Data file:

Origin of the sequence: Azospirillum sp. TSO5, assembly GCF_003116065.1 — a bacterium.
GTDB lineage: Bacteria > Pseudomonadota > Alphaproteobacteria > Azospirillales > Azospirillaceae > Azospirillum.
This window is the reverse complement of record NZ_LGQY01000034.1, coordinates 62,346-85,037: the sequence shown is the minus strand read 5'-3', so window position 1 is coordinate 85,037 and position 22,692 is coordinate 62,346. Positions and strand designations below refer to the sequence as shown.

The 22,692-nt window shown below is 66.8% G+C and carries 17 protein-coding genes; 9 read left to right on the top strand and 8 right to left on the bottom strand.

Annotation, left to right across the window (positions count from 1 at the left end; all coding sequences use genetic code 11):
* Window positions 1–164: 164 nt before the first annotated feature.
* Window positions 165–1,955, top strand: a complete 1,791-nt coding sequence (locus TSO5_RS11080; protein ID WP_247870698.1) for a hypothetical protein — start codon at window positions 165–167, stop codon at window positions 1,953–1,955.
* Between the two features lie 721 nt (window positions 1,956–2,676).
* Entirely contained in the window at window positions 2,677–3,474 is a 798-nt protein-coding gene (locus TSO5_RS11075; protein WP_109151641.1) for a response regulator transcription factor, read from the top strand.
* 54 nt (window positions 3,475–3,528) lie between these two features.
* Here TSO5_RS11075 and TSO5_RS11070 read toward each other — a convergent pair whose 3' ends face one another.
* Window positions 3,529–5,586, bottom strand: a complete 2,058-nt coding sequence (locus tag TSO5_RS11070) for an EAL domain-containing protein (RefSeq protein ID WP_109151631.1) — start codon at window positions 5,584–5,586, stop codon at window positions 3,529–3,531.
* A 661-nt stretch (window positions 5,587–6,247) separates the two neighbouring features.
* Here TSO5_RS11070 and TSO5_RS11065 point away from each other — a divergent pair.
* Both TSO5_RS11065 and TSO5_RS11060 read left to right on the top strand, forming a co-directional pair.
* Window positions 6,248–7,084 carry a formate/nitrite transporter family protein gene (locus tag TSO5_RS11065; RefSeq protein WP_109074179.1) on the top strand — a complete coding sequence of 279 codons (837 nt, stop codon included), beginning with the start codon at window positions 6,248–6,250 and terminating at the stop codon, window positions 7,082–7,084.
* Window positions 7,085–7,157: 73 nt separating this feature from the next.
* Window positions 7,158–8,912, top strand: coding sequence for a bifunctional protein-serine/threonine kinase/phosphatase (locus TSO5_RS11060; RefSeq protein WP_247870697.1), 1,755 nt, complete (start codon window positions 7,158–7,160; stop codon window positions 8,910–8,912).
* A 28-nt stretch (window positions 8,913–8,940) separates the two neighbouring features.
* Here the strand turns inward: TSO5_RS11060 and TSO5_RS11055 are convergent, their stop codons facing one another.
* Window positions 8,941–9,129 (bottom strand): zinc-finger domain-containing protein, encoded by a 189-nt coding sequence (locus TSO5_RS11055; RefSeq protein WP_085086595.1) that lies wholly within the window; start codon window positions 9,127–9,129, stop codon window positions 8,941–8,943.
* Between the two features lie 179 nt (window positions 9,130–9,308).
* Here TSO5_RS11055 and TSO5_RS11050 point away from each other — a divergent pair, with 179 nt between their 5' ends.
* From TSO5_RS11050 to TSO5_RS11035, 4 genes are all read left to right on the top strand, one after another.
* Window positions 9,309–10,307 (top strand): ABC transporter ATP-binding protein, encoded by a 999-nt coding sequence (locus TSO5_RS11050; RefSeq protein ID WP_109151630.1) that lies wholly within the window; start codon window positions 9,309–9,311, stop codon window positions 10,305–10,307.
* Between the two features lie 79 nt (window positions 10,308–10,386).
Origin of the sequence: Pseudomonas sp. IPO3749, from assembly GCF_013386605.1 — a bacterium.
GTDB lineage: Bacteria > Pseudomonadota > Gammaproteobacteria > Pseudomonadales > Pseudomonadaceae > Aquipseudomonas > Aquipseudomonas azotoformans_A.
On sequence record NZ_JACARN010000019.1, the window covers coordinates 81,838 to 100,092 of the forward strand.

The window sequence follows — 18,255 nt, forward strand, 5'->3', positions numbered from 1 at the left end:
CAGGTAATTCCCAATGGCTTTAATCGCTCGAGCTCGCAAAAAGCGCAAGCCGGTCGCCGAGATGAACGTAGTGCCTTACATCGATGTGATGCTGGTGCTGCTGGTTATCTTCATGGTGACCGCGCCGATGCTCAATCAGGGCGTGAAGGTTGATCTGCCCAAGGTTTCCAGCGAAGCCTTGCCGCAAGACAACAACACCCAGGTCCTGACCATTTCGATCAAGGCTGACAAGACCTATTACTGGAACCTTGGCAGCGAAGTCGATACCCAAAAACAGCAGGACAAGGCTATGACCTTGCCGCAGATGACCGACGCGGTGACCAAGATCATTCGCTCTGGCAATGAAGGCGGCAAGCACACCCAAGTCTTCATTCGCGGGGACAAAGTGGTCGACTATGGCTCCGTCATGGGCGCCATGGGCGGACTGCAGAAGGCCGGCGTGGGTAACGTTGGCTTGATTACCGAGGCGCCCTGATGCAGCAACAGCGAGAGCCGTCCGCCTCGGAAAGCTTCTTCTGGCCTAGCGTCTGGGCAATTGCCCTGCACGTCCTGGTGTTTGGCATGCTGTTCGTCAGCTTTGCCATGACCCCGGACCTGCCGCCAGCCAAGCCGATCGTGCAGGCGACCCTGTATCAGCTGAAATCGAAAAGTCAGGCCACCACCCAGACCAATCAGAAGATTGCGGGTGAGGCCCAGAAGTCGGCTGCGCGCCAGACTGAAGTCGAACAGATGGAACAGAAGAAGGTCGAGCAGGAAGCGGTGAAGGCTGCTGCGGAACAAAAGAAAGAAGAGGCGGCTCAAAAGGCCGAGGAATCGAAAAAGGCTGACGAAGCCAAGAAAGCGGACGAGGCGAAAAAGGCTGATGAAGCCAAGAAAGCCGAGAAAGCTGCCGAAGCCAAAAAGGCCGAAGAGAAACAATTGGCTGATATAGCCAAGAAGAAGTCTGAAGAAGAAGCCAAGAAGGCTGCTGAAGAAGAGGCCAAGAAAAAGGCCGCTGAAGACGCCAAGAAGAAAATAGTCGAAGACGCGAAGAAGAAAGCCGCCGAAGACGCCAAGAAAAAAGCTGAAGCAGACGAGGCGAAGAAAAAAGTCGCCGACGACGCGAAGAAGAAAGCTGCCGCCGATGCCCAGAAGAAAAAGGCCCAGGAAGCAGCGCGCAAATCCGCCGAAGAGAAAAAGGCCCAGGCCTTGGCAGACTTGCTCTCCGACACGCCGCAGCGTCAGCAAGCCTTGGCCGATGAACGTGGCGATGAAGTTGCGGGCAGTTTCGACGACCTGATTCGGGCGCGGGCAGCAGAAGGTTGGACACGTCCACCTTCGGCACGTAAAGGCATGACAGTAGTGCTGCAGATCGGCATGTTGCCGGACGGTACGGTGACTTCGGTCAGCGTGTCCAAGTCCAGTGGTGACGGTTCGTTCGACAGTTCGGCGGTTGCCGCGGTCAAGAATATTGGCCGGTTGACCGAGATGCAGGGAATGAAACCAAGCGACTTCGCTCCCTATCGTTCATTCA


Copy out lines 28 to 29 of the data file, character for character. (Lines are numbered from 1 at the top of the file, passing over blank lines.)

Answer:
GTDB lineage: Bacteria > Pseudomonadota > Gammaproteobacteria > Pseudomonadales > Pseudomonadaceae > Aquipseudomonas > Aquipseudomonas azotoformans_A.
On sequence record NZ_JACARN010000019.1, the window covers coordinates 81,838 to 100,092 of the forward strand.